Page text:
I’ve always been that person who wants to get a job they love (done!) and have a husband and kids they adore (done!) with a sweet dog at her feet (done!). As far as I’m concerned, I’ve got it all and hopefully many years to enjoy it. So, I don’t look at my birthday as a reminder of all the things I wanted to do with my life and haven’t yet achieved.

What I always find myself thinking around my birthday is how strange it will be to age passed my brother who died when he was 42. I don’t think he got all the things he wanted to accomplish in life. It’s been almost ten years since he died by suicide. Although time teaches one to deal with the loss, the pain never goes away. Most of the time, I’m able to deal with the ache of his missing presence. Since we were adults who lived far away from each other, we weren’t a daily part of each other’s lives. Birthdays are rough though. My brother never got to meet my boys or visit me in our current home. He has missed so much. He is missed so much.

I remember one birthday he promised to buy me the best present if I picked chocolate cake with chocolate icing for my birthday. That wasn’t a hard sell since it is my favorite. I really wanted a bike that year. My parents gave me enough money to buy one, but my brother bought me a helmet. I was young and thought to myself, “Huh? A helmet is the best present?” But it really was! There’s no way that my parents were going to let me ride a bike without one, and I definitely didn’t have money in my budget to get it. I’d forgotten all about the need for a helmet. And, anyone in my family will attest to the safety equipment being the epitome of the type of gift my family gives. We are a protective bunch.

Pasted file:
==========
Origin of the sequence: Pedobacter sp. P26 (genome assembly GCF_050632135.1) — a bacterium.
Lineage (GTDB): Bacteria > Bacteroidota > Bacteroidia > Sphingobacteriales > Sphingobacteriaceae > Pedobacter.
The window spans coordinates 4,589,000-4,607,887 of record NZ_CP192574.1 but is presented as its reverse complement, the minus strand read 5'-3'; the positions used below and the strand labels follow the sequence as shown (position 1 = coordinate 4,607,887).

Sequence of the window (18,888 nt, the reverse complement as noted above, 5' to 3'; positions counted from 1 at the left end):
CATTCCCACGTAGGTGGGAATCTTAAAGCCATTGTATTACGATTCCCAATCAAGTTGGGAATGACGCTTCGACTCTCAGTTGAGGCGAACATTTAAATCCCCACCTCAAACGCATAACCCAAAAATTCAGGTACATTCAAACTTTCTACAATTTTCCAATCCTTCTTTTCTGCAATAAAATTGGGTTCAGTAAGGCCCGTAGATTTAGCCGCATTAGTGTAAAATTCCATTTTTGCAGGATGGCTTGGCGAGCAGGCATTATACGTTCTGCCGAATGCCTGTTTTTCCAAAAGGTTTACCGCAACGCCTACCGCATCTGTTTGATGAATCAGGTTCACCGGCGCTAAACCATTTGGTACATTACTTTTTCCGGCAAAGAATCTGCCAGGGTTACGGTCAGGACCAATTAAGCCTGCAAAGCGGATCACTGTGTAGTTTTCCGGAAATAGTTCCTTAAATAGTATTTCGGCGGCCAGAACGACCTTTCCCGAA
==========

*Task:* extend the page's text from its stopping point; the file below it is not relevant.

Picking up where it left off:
Well, this post took a turn, but it captures how I’ve been feeling about my birthday this year. Here’s to remembering those we love, making more happy memories today, and looking ahead to better times. (Is 2020 over yet?!)

Photo by Becky Fantham on Unsplash

Posted in Blog

Friday Fav: Painting

I am not the family artist. That title definitely goes to my little sister who has the real talent, but I do enjoy abstract painting on occasion. Well, really, I like having the finished product hung in our home so we display something more personal than a store-bought art piece.

Ages ago I bought a huge canvas at Michael’s to paint and hang in the hallway. I stumbled across it when clearing out the basement during one of our COVID home projects, and I figured if I can’t find time to paint when stuck at home for months, then I’m never going to do it. So, one weekend afternoon, I dragged the canvas and art supplies outside and got to work.

The finished product

I didn’t really have a plan on what I wanted besides the paint colors. We had leftover house paint from rooms we’ve redecorated and sample cans for rooms we plan to redo. So, after priming, I added the grays and greens. The splatters were integrated by flicking the paintbrush at the canvas. I started to see the image as different generations of our families, so I added the subtle A in silver around the middle for ancestors and the gold lines to separate the main colors. The five overlapping circles represent our family (including the pup!), which I made by dipping the top of a red solo cup in ivory paint used for our interior trim.